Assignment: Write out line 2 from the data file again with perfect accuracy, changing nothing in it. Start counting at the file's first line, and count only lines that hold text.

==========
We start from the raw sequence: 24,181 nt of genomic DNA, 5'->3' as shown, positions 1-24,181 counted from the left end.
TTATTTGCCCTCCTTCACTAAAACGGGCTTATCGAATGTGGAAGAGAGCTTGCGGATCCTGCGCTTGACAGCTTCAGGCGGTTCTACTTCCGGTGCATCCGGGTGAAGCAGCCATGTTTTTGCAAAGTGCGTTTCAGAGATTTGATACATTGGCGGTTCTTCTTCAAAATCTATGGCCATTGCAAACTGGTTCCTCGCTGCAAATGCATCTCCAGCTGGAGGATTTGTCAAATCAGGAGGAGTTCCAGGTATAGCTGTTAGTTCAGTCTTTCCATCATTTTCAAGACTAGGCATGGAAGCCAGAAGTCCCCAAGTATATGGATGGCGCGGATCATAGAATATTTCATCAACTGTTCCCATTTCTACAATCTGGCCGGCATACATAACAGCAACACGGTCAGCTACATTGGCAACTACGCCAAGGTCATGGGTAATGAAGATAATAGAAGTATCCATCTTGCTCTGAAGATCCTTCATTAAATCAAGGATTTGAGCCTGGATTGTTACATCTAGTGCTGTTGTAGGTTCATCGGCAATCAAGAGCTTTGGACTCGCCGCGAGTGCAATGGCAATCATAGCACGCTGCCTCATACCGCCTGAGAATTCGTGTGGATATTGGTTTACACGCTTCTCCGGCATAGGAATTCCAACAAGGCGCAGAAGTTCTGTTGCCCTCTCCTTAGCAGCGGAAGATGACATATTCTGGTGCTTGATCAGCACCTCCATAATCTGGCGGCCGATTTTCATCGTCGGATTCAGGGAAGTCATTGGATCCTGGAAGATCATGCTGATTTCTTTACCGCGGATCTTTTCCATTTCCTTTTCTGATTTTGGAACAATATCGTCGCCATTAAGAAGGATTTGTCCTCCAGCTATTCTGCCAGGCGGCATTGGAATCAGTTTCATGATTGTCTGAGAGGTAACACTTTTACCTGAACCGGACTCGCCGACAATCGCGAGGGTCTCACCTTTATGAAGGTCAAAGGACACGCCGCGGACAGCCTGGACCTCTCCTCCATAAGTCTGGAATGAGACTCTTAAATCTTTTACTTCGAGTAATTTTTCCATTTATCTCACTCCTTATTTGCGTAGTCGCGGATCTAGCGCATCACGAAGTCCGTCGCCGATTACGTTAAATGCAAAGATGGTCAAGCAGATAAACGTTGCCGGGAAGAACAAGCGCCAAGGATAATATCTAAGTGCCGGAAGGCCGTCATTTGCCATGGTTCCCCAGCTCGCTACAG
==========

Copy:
TTATTTGCCCTCCTTCACTAAAACGGGCTTATCGAATGTGGAAGAGAGCTTGCGGATCCTGCGCTTGACAGCTTCAGGCGGTTCTACTTCCGGTGCATCCGGGTGAAGCAGCCATGTTTTTGCAAAGTGCGTTTCAGAGATTTGATACATTGGCGGTTCTTCTTCAAAATCTATGGCCATTGCAAACTGGTTCCTCGCTGCAAATGCATCTCCAGCTGGAGGATTTGTCAAATCAGGAGGAGTTCCAGGTATAGCTGTTAGTTCAGTCTTTCCATCATTTTCAAGACTAGGCATGGAAGCCAGAAGTCCCCAAGTATATGGATGGCGCGGATCATAGAATATTTCATCAACTGTTCCCATTTCTACAATCTGGCCGGCATACATAACAGCAACACGGTCAGCTACATTGGCAACTACGCCAAGGTCATGGGTAATGAAGATAATAGAAGTATCCATCTTGCTCTGAAGATCCTTCATTAAATCAAGGATTTGAGCCTGGATTGTTACATCTAGTGCTGTTGTAGGTTCATCGGCAATCAAGAGCTTTGGACTCGCCGCGAGTGCAATGGCAATCATAGCACGCTGCCTCATACCGCCTGAGAATTCGTGTGGATATTGGTTTACACGCTTCTCCGGCATAGGAATTCCAACAAGGCGCAGAAGTTCTGTTGCCCTCTCCTTAGCAGCGGAAGATGACATATTCTGGTGCTTGATCAGCACCTCCATAATCTGGCGGCCGATTTTCATCGTCGGATTCAGGGAAGTCATTGGATCCTGGAAGATCATGCTGATTTCTTTACCGCGGATCTTTTCCATTTCCTTTTCTGATTTTGGAACAATATCGTCGCCATTAAGAAGGATTTGTCCTCCAGCTATTCTGCCAGGCGGCATTGGAATCAGTTTCATGATTGTCTGAGAGGTAACACTTTTACCTGAACCGGACTCGCCGACAATCGCGAGGGTCTCACCTTTATGAAGGTCAAAGGACACGCCGCGGACAGCCTGGACCTCTCCTCCATAAGTCTGGAATGAGACTCTTAAATCTTTTACTTCGAGTAATTTTTCCATTTATCTCACTCCTTATTTGCGTAGTCGCGGATCTAGCGCATCACGAAGTCCGTCGCCGATTACGTTAAATGCAAAGATGGTCAAGCAGATAAACGTTGCCGGGAAGAACAAGCGCCAAGGATAATATCTAAGTGCCGGAAGGCCGTCATTTGCCATGGTTCCCCAGCTCGCTACAG